Abstract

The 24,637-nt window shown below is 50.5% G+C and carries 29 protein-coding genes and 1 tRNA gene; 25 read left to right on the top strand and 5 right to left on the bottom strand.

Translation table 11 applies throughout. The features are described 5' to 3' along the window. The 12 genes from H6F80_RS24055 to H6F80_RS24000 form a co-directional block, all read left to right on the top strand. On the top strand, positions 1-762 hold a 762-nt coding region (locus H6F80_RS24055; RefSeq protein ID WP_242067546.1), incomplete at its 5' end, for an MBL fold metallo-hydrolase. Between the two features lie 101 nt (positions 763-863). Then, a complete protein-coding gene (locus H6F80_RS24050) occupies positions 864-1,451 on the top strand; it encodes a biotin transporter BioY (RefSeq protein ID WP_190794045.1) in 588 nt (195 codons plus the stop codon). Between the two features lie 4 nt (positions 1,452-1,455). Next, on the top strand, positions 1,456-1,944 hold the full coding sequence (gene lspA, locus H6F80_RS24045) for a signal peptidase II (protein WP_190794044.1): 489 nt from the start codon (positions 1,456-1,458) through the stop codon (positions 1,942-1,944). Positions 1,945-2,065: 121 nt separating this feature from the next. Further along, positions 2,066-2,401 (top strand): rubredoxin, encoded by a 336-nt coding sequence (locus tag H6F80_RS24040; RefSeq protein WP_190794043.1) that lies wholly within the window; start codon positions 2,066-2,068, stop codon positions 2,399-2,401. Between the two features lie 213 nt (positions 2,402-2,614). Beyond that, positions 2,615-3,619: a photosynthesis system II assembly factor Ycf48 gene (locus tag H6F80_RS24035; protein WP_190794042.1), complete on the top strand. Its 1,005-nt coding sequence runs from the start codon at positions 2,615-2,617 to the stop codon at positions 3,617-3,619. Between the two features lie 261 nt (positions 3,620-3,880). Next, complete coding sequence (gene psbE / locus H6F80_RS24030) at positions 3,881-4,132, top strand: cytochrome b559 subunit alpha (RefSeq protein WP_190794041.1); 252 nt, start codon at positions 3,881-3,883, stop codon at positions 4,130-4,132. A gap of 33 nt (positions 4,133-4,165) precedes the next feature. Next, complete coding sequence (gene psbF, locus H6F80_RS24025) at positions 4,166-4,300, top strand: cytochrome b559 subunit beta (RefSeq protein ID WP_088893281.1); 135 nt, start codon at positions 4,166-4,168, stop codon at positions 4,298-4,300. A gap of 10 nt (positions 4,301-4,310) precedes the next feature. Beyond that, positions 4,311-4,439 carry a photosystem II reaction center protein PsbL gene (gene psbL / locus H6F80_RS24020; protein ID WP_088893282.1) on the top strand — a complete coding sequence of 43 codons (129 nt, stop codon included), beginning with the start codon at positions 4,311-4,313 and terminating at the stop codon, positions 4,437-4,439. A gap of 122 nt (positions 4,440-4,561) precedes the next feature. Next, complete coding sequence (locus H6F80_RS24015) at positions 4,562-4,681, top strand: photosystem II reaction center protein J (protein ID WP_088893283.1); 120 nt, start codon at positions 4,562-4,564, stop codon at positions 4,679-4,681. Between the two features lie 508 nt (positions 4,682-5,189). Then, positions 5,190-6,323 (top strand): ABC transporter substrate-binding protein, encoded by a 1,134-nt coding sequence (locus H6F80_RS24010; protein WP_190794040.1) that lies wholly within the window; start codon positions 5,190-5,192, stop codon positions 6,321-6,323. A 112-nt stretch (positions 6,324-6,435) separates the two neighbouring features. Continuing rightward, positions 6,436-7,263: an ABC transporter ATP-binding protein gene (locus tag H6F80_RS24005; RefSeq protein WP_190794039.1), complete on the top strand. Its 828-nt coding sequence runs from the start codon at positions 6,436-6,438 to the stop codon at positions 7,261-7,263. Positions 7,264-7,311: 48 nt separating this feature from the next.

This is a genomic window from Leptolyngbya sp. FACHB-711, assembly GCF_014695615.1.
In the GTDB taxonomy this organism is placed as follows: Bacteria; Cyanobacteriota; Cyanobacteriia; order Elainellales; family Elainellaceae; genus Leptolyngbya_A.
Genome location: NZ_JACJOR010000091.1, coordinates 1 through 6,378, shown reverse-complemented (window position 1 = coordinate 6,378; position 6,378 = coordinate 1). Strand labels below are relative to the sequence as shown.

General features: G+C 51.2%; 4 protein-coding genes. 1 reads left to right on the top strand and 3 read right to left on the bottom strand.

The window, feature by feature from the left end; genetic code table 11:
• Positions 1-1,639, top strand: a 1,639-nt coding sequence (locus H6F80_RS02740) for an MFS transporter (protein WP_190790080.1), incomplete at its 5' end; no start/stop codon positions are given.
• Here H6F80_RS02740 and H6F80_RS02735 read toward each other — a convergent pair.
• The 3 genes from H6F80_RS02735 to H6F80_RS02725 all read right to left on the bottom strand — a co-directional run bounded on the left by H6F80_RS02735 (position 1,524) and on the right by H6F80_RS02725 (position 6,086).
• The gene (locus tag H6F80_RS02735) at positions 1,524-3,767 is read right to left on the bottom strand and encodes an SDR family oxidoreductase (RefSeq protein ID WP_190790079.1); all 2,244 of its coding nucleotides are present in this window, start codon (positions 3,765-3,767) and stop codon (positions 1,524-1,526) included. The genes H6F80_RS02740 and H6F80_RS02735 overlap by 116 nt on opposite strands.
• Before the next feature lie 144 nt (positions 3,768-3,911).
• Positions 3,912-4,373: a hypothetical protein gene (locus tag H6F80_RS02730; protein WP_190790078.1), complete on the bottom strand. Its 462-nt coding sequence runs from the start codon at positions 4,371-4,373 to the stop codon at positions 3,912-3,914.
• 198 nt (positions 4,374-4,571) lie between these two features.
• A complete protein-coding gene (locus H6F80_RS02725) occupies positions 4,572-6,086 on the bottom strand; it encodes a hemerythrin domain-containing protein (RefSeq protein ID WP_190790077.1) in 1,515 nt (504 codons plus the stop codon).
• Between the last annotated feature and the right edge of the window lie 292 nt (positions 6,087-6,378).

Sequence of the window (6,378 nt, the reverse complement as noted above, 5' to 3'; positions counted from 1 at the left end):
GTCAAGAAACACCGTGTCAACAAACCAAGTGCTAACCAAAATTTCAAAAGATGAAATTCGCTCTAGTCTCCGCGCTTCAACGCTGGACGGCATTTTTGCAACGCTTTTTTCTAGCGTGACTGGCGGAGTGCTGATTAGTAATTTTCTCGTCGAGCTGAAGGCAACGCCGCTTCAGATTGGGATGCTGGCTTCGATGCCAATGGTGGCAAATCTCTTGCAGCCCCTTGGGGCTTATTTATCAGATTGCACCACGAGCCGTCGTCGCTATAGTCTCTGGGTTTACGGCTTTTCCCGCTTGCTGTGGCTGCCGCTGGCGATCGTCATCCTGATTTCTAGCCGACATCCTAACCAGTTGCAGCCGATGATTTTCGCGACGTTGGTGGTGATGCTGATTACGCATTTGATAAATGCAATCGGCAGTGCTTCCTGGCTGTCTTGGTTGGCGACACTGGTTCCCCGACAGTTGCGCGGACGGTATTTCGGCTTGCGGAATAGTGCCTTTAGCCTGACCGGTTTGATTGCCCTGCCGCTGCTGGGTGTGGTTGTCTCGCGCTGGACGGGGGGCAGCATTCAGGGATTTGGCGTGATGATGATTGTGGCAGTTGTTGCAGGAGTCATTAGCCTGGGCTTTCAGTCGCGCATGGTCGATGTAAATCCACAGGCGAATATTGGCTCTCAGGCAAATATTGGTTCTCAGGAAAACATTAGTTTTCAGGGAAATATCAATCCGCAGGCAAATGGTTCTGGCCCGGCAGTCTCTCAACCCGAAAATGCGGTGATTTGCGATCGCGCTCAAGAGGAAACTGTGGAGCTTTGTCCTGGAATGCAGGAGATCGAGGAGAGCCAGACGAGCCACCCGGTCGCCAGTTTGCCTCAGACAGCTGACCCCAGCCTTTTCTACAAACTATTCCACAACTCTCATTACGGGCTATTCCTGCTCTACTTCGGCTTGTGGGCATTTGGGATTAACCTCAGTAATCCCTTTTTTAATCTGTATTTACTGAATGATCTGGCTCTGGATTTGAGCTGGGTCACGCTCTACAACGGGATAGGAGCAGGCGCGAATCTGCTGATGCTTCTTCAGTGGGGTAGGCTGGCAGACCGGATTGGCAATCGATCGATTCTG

The effects of configural changes on faces were investigated in children to determine their role in encoding and recognition processes. Upright, inverted, and contrast-reversed unfamiliar faces were presented in blocks in which one-third of the pictures repeated immediately or after one intervening face. Subjects (8–16 years) responded to repeated faces; eventrelated potentials were recorded throughout the procedure. Recognition improved steadily with age and all components studied showed age effects reflecting differing maturation processes occurring until adulthood. All children were affected by inversion and contrast-reversal, and face-type effects were seen on latencies and amplitudes of early components (P1 and N170), as well as on later frontal amplitudes. The “old-new” repetition effects (larger amplitude for repeated stimuli) were found at frontal sites and were similar across age groups and face types, suggesting a general working memory system comparably involved in all age groups. These data demonstrate that (1) there is quantitative development in face processing, (2) both face encoding and recognition improve with age, but (3) only encoding is affected by configural changes. The data also suggest a gradual tuning of face processing towards the upright orientation.

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